Rhizosphere, Surface, and Air Temperature Patterns at Parking Lots in Phoenix, Arizonia, U.S.
Sarah B. Celestian and Chris A. Martin
Abstract: Parking lot landscape surfaces can affect thermal microenvironments where parking lot trees grow. We studied temperatures at parking lots in Phoenix, Arizona, U.S. with expansive asphalt paving surrounding narrow parking lot landscape medians covered with decomposing granite rock (DG) mulch and also within adjoining landscaped areas covered with turfgrass or DG mulch. We recorded temperatures at two Phoenix residential landscapes that were covered with either turfgrass or DG mulch and one remnant Sonoran Desert site in the city that had a bare soil surface. Rhizosphere [30 cm (12 in.) depth] temperatures were seasonally highest under asphalt and lowest under turfgrass, and occurred 4 to 8 hr after highest air temperatures. Rhizosphere temperatures under asphalt as close as 1 m (3.3 ft) from parking lot landscape medians were above 40°C (105°F) long enough to damage any tree roots growing outside of landscape medians. Ground surface temperatures were also highest for asphalt and lowest for turfgrass, but surface temperature patterns more closely followed patterns of insolation intensity rather than air temperature. These data show that supraoptimal rhizosphere temperatures around narrow parking lot landscape medians might be one important reason why parking lot trees in the desert Southwest grow poorly when compared with trees away from asphalt surfaces.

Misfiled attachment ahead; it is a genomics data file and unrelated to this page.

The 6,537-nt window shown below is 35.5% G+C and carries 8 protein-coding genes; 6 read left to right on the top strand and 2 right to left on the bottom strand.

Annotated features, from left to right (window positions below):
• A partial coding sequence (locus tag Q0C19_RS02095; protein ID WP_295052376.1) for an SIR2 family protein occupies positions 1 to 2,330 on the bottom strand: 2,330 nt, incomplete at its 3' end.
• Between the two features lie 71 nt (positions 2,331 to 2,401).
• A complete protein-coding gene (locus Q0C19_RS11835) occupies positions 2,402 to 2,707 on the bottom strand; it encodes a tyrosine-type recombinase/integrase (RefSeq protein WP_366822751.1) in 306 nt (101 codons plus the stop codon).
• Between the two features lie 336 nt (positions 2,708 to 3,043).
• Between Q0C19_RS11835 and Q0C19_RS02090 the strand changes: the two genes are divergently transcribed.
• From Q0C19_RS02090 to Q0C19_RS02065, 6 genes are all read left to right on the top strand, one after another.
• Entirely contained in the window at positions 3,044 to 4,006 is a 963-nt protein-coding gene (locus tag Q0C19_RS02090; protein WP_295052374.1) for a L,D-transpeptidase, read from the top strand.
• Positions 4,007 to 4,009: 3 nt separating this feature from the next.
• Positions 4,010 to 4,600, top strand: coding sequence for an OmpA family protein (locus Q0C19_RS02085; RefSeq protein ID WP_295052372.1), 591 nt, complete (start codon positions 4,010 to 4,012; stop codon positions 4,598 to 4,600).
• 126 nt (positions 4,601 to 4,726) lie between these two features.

Keywords: Asphalt; commercial; landscape; thermal environment; turfgrass; urban.